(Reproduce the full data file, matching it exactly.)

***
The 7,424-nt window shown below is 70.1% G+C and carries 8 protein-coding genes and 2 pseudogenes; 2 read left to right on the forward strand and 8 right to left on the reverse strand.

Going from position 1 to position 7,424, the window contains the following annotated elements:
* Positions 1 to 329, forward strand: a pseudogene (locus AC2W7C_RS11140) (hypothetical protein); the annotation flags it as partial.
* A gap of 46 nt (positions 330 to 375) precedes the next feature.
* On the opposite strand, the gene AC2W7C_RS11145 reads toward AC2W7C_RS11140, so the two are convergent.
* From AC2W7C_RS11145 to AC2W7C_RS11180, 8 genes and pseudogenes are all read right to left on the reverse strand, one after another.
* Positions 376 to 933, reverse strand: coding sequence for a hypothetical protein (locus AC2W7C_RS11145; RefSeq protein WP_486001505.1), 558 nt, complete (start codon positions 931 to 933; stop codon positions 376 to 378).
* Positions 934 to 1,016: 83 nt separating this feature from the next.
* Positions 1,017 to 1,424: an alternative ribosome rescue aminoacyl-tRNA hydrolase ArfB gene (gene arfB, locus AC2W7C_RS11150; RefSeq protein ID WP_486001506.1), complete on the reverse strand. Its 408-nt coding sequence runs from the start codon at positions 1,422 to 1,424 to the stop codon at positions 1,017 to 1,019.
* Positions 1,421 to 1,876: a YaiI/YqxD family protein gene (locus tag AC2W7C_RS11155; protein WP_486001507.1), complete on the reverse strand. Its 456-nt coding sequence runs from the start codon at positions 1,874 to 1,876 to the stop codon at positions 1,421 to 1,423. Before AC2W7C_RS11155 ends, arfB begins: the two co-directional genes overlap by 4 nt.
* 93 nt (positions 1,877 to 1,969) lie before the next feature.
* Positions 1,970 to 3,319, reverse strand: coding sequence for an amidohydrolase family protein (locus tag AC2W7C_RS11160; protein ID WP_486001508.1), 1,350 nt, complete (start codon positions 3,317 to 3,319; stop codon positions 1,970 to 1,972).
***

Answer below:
The 7,424-nt window shown below is 70.1% G+C and carries 8 protein-coding genes and 2 pseudogenes; 2 read left to right on the forward strand and 8 right to left on the reverse strand.

Going from position 1 to position 7,424, the window contains the following annotated elements:
* Positions 1 to 329, forward strand: a pseudogene (locus AC2W7C_RS11140) (hypothetical protein); the annotation flags it as partial.
* A gap of 46 nt (positions 330 to 375) precedes the next feature.
* On the opposite strand, the gene AC2W7C_RS11145 reads toward AC2W7C_RS11140, so the two are convergent.
* From AC2W7C_RS11145 to AC2W7C_RS11180, 8 genes and pseudogenes are all read right to left on the reverse strand, one after another.
* Positions 376 to 933, reverse strand: coding sequence for a hypothetical protein (locus AC2W7C_RS11145; RefSeq protein WP_486001505.1), 558 nt, complete (start codon positions 931 to 933; stop codon positions 376 to 378).
* Positions 934 to 1,016: 83 nt separating this feature from the next.
* Positions 1,017 to 1,424: an alternative ribosome rescue aminoacyl-tRNA hydrolase ArfB gene (gene arfB, locus AC2W7C_RS11150; RefSeq protein ID WP_486001506.1), complete on the reverse strand. Its 408-nt coding sequence runs from the start codon at positions 1,422 to 1,424 to the stop codon at positions 1,017 to 1,019.
* Positions 1,421 to 1,876: a YaiI/YqxD family protein gene (locus tag AC2W7C_RS11155; protein WP_486001507.1), complete on the reverse strand. Its 456-nt coding sequence runs from the start codon at positions 1,874 to 1,876 to the stop codon at positions 1,421 to 1,423. Before AC2W7C_RS11155 ends, arfB begins: the two co-directional genes overlap by 4 nt.
* 93 nt (positions 1,877 to 1,969) lie before the next feature.
* Positions 1,970 to 3,319, reverse strand: coding sequence for an amidohydrolase family protein (locus tag AC2W7C_RS11160; protein ID WP_486001508.1), 1,350 nt, complete (start codon positions 3,317 to 3,319; stop codon positions 1,970 to 1,972).